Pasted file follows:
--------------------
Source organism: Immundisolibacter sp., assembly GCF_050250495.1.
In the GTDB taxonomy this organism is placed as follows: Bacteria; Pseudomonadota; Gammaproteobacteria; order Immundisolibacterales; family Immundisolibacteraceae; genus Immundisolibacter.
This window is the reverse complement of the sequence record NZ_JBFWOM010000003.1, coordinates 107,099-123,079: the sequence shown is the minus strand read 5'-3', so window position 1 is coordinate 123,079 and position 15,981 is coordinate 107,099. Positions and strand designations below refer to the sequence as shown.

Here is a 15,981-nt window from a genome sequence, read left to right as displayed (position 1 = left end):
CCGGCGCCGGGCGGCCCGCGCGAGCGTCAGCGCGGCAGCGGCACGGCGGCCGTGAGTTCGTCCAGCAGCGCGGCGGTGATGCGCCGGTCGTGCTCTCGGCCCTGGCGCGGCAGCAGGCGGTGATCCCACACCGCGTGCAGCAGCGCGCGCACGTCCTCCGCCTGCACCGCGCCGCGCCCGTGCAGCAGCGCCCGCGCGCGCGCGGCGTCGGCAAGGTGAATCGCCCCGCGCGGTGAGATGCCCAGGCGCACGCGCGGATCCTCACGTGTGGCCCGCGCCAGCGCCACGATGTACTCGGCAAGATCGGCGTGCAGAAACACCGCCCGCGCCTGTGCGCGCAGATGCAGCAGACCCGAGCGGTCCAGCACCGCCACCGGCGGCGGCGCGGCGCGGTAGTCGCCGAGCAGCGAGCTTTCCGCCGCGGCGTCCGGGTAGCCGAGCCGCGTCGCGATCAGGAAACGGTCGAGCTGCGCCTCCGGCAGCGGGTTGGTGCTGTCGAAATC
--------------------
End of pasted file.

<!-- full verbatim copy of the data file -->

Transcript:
Source organism: Immundisolibacter sp., assembly GCF_050250495.1.
In the GTDB taxonomy this organism is placed as follows: Bacteria; Pseudomonadota; Gammaproteobacteria; order Immundisolibacterales; family Immundisolibacteraceae; genus Immundisolibacter.
This window is the reverse complement of the sequence record NZ_JBFWOM010000003.1, coordinates 107,099-123,079: the sequence shown is the minus strand read 5'-3', so window position 1 is coordinate 123,079 and position 15,981 is coordinate 107,099. Positions and strand designations below refer to the sequence as shown.

Here is a 15,981-nt window from a genome sequence, read left to right as displayed (position 1 = left end):
CCGGCGCCGGGCGGCCCGCGCGAGCGTCAGCGCGGCAGCGGCACGGCGGCCGTGAGTTCGTCCAGCAGCGCGGCGGTGATGCGCCGGTCGTGCTCTCGGCCCTGGCGCGGCAGCAGGCGGTGATCCCACACCGCGTGCAGCAGCGCGCGCACGTCCTCCGCCTGCACCGCGCCGCGCCCGTGCAGCAGCGCCCGCGCGCGCGCGGCGTCGGCAAGGTGAATCGCCCCGCGCGGTGAGATGCCCAGGCGCACGCGCGGATCCTCACGTGTGGCCCGCGCCAGCGCCACGATGTACTCGGCAAGATCGGCGTGCAGAAACACCGCCCGCGCCTGTGCGCGCAGATGCAGCAGACCCGAGCGGTCCAGCACCGCCACCGGCGGCGGCGCGGCGCGGTAGTCGCCGAGCAGCGAGCTTTCCGCCGCGGCGTCCGGGTAGCCGAGCCGCGTCGCGATCAGGAAACGGTCGAGCTGCGCCTCCGGCAGCGGGTTGGTGCTGTCGAAATC